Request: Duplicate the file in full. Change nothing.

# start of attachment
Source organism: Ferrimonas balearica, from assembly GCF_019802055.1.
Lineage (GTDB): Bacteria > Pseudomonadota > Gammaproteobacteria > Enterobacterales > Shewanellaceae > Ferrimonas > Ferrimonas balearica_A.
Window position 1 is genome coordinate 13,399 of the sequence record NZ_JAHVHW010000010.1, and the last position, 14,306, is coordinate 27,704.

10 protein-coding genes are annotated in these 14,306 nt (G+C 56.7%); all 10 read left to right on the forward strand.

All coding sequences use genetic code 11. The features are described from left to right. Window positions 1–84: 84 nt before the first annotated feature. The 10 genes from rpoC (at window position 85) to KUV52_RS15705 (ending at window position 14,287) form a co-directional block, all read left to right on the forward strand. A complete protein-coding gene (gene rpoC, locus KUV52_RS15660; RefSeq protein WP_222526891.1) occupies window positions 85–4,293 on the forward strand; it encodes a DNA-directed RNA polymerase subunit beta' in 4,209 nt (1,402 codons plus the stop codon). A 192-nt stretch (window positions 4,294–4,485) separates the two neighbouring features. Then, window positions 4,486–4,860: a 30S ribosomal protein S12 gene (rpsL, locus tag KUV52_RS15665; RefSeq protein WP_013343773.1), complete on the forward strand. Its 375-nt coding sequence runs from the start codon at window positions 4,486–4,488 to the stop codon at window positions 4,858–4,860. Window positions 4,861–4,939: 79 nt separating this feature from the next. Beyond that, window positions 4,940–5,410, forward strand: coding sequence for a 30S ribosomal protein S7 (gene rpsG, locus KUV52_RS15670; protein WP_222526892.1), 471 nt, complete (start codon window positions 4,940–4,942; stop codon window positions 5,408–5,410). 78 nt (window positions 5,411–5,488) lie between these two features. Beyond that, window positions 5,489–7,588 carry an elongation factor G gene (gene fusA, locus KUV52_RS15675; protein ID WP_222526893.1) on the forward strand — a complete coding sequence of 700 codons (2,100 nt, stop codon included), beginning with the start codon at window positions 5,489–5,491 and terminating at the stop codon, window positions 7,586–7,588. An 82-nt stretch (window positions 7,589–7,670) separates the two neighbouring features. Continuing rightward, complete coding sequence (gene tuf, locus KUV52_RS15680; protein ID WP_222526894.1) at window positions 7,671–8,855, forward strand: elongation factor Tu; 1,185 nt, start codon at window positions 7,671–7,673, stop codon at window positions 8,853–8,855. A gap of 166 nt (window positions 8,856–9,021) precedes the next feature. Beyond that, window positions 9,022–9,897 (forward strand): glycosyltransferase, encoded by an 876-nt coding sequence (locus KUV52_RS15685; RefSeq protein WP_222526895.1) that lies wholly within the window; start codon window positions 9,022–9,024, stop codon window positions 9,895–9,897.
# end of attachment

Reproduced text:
Source organism: Ferrimonas balearica, from assembly GCF_019802055.1.
Lineage (GTDB): Bacteria > Pseudomonadota > Gammaproteobacteria > Enterobacterales > Shewanellaceae > Ferrimonas > Ferrimonas balearica_A.
Window position 1 is genome coordinate 13,399 of the sequence record NZ_JAHVHW010000010.1, and the last position, 14,306, is coordinate 27,704.

10 protein-coding genes are annotated in these 14,306 nt (G+C 56.7%); all 10 read left to right on the forward strand.

All coding sequences use genetic code 11. The features are described from left to right. Window positions 1–84: 84 nt before the first annotated feature. The 10 genes from rpoC (at window position 85) to KUV52_RS15705 (ending at window position 14,287) form a co-directional block, all read left to right on the forward strand. A complete protein-coding gene (gene rpoC, locus KUV52_RS15660; RefSeq protein WP_222526891.1) occupies window positions 85–4,293 on the forward strand; it encodes a DNA-directed RNA polymerase subunit beta' in 4,209 nt (1,402 codons plus the stop codon). A 192-nt stretch (window positions 4,294–4,485) separates the two neighbouring features. Then, window positions 4,486–4,860: a 30S ribosomal protein S12 gene (rpsL, locus tag KUV52_RS15665; RefSeq protein WP_013343773.1), complete on the forward strand. Its 375-nt coding sequence runs from the start codon at window positions 4,486–4,488 to the stop codon at window positions 4,858–4,860. Window positions 4,861–4,939: 79 nt separating this feature from the next. Beyond that, window positions 4,940–5,410, forward strand: coding sequence for a 30S ribosomal protein S7 (gene rpsG, locus KUV52_RS15670; protein WP_222526892.1), 471 nt, complete (start codon window positions 4,940–4,942; stop codon window positions 5,408–5,410). 78 nt (window positions 5,411–5,488) lie between these two features. Beyond that, window positions 5,489–7,588 carry an elongation factor G gene (gene fusA, locus KUV52_RS15675; protein ID WP_222526893.1) on the forward strand — a complete coding sequence of 700 codons (2,100 nt, stop codon included), beginning with the start codon at window positions 5,489–5,491 and terminating at the stop codon, window positions 7,586–7,588. An 82-nt stretch (window positions 7,589–7,670) separates the two neighbouring features. Continuing rightward, complete coding sequence (gene tuf, locus KUV52_RS15680; protein ID WP_222526894.1) at window positions 7,671–8,855, forward strand: elongation factor Tu; 1,185 nt, start codon at window positions 7,671–7,673, stop codon at window positions 8,853–8,855. A gap of 166 nt (window positions 8,856–9,021) precedes the next feature. Beyond that, window positions 9,022–9,897 (forward strand): glycosyltransferase, encoded by an 876-nt coding sequence (locus KUV52_RS15685; RefSeq protein WP_222526895.1) that lies wholly within the window; start codon window positions 9,022–9,024, stop codon window positions 9,895–9,897.